LibDems suggest hypothecated taxation – without examining the ideology

BBC News today 22nd September 2015 reports: Lib Dem Norman Lamb proposes tax changes to fund NHS

How typical of politicians to focus on the symptom without making a full diagnosis. The denial of a need for an ideological review continues…

English councils should be allowed to put up taxes to fund the NHS, Norman Lamb will tell the Lib Dem conference.

Spending on the NHS should also be paid for by a dedicated tax marked on every payslip, the former health minister will suggest.

Under Mr Lamb’s plan, taxes would not be increased as the new levy would be offset by deductions to income tax or national insurance.

He has warned the NHS faces collapse without an urgent cash injection.

The plans are not yet party policy, they will not be put to this year’s conference and the Lib Dems have offered little detail as to how they would work.

Cross-party commission

Mr Lamb, the party’s health spokesman, will tell his party’s conference in Bournemouth: “I am very interested in the idea of a dedicated NHS and care contribution – separating it out from the rest of taxation, clearly identified on your payslip.

“And I am really interested in the idea of the right for local areas to raise additional funds for the NHS and care if they choose.”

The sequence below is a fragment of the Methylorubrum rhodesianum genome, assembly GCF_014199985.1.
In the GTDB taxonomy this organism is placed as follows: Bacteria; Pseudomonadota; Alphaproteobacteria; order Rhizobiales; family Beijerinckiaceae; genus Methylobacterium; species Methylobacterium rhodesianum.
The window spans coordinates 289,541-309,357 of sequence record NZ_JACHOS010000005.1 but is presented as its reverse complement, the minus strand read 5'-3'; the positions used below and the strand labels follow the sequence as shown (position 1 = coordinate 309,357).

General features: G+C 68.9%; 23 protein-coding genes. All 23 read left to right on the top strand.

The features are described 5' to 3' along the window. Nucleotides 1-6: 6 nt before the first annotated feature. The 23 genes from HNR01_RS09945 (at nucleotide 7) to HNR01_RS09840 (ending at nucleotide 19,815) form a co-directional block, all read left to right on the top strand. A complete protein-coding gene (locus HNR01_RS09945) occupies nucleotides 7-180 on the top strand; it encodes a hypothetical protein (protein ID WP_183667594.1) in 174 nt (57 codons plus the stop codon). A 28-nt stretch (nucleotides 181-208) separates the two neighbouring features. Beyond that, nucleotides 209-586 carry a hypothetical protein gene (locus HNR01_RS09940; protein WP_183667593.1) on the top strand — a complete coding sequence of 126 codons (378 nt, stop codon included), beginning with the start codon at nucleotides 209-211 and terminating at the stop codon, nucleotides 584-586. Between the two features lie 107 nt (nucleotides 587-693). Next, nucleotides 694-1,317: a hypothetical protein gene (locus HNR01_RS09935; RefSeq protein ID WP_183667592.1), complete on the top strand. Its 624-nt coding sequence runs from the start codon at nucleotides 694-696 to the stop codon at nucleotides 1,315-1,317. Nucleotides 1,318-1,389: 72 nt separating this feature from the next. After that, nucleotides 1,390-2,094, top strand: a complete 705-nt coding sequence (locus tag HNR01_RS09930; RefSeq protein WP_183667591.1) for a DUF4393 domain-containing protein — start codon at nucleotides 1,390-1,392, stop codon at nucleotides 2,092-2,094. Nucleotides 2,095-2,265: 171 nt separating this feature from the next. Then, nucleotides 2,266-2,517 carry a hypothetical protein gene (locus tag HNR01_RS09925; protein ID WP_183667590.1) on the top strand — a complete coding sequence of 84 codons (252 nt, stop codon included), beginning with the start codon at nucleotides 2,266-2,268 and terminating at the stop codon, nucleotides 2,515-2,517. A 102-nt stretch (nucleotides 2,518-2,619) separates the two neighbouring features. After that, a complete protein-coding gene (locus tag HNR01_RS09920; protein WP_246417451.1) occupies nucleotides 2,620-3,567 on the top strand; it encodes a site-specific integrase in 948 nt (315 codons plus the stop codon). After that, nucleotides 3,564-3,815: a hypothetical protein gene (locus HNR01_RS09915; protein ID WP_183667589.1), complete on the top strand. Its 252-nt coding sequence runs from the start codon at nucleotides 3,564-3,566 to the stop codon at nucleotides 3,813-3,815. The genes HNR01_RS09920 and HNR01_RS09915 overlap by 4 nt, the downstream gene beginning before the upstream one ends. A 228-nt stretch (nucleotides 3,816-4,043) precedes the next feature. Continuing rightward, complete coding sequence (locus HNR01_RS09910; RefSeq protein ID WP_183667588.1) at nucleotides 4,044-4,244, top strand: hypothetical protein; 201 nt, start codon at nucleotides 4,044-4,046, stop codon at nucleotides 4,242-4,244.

The Lib Dems say he would like to implement the ideas across the UK, although, as health and social care are devolved, it is unclear how this would be enforced.

Mr Lamb – a defeated leadership contender – proposes a cross-party commission to explore the ideas. He intends to consult health bodies and professionals, patients, trade unions and academics.

Ministers have pledged £2bn in this financial year for the NHS, and an extra £8bn by 2020.

Taxpayers are already shown how much they have contributed to the health service in annual personal tax statements.

An attempt to establish a cross-party commission on social care before the 2010 election – led in part by Mr Lamb – collapsed in acrimony.

This entry was posted in A Personal View, Stories in the Media on by .

About Roger Burns - retired GP

I am a retired GP and medical educator. I have supported patient participation throughout my career, and my practice, St Thomas; Surgery, has had a longstanding and active Patient Participation Group (PPG). I support the idea of Community Health Councils, although I feel they should be funded at arms length from government. I have taught GP trainees for 30 years, and been a Programme Director for GP training in Pembrokeshire 20 years. I served on the Pembrokeshire LHG and LHB for a total of 10 years. I completed an MBA in 1996, and I along with most others, never had an exit interview from any job in the NHS! I completed an MBA in 1996, and was a runner up for the Adam Smith prize for economy and efficiency in government in that year. This was owing to a suggestion (St Thomas' Mutual) that practices had incentives for saving by being allowed to buy rationed out services in the following year.

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